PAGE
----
Behind The Wheel News

News from Hyundai, Kia building Apple, Ford Tremor, Honda, and RAV4 Upgrades

OEMs Struggle with EV Strategies

Deciding this early in the game which mainstream automakers have figured out the best electric vehicle (EV) strategy is a bit of a crapshoot, because in today’s sales climate, if an original equipment manufacturer (OEM) doesn’t offer a serious EV, it’s got a big problem. While OEMs’ strategies continually evolve as the market changes, what they have learned is to play to their strengths and remain flexible.

Tesla is the clear leader, with China’s Nio nipping at its heels, making it imperative for OEMs to figure out how to catch up — fast — as the EV market evolves faster than expected.

EVs are coming for sure. However, not as quickly as some have predicted. It will take another four to five years for the market to hit its stride. For buyers to totally embrace EVs and completely forego internal combustion vehicles, at least three things need to happen:

  • A massive build-out of quick-charge infrastructure so it becomes as common as gas stations today.
  • Battery range to roughly equal the distance of a tank of gas.
  • Charging to take only as long as filling your gas tank rather than hours.

When — or if — those hurdles are overcome, it will be the beginning of the end for the beloved internal combustion engine. Until then, stay tuned.

Hyundai, Kia Expand Market Share

In a tough year for the car business, Hyundai Motor Group — which sells vehicles under two separate companies, Hyundai Motor Co. and affiliate Kia Motors Corp. — gained market share in 2020. The increase was fueled by a slate of new sport-utility vehicles that have resonated with American buyers.

The South Korean company expanded its U.S. market share more than any other major automaker through November and held retail sales steady during the period, defying the broader industry’s 12 percent drop, according to market research firm J.D. Power.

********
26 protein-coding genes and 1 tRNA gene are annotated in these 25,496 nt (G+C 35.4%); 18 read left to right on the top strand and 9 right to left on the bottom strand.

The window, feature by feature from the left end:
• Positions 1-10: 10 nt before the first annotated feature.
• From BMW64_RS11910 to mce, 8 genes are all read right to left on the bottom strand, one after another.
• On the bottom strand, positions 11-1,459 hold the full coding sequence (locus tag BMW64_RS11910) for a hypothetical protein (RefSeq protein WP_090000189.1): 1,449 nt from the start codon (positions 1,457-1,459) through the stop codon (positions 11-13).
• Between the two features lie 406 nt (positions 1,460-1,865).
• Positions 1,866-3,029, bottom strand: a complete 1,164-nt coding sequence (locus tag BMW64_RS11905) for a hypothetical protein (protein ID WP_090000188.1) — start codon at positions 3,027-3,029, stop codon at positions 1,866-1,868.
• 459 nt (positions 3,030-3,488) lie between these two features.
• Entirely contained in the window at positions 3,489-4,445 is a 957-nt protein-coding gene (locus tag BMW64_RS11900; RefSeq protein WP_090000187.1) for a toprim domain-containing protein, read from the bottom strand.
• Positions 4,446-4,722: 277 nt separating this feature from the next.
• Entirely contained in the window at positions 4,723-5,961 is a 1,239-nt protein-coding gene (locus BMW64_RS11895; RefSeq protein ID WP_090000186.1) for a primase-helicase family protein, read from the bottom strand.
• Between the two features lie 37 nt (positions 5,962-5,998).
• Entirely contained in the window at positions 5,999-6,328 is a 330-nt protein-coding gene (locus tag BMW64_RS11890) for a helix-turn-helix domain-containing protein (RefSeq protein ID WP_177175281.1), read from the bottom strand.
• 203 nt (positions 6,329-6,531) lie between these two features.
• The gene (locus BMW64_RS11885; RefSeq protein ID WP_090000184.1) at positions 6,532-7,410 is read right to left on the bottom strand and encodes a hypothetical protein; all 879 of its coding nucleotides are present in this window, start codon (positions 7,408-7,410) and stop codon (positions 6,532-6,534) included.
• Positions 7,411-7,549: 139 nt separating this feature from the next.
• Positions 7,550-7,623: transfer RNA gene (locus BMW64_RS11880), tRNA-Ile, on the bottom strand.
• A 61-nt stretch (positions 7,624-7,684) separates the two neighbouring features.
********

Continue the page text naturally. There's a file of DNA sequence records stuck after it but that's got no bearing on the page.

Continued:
Ford Revives Tremor Model for 2021

Seven years after discontinuing the F-150 Tremor package, Ford Motor Co. is resurrecting the off-road variant for the 2021 model year. The automaker said it will sell an F-150 Tremor starting this summer, to expand a package that also is offered on the Super Duty and Raptor.

The F-150 version will come in SuperCrew configuration with a 5.5-foot box, 3.5-liter EcoBoost V-6 engine and 10-speed automatic transmission, plus standard four-wheel drive.

Honda Takes Tougher Stance

Honda Motor Co. says no more Mr. Nice Guy when it comes to selling SUVs and trucks in an increasingly competitive market. The company plans to revamp three key midsized vehicles — two SUVs and its Ridgeline pickup — by giving them beefier looks. It also will play up their off-road capabilities in marketing to appeal to more-traditional truck buyers. A midcycle facelift gives the Ridgeline a larger grille, bulging hood and twin exhaust pipes.

Kia to Build Apple EV

According to a Reuters report, as well as some South Korean media, Kia has inked a $3.59 billion deal with Apple to build its long-awaited electric vehicles. It was reported in several South Korean media outlets that Apple would invest $3.6 billion in Kia as they collaborate to produce Apple’s electric vehicles at Kia’s huge West Point, Georgia plant.

Apple is targeting the production of 100,000 vehicles annually by 2024 at the Kia plant, aiming to expand that annual capacity to 400,000 at a later point according to the reports.

Both Apple and Kia’s parent company Hyundai, declined to comment when contacted by Reuters, but Hyundai has been rumored to be working on a deal with Apple for some time. According to a Hyundai insider, Hyundai Motor Group “tentatively decided” that Kia would partner with Apple to build its electric cars in the U.S.

RAV4 Slated for Upgrades

The 2021 Toyota RAV4 will blend slightly higher pricing with a few equipment revisions. There’s a new XLE Premium model for the RAV4 hybrid, and the TRD Off-Road trim level adds a skid plate. Pricing is up by $100 for the conventional gas models, which start at $27,255 for the front-wheel-drive LE. The standard LE, XLE, XLE Premium and Limited models come with a 2.5-liter inline-four and an eight-speed automatic transmission. All-wheel drive is a $1,400 option.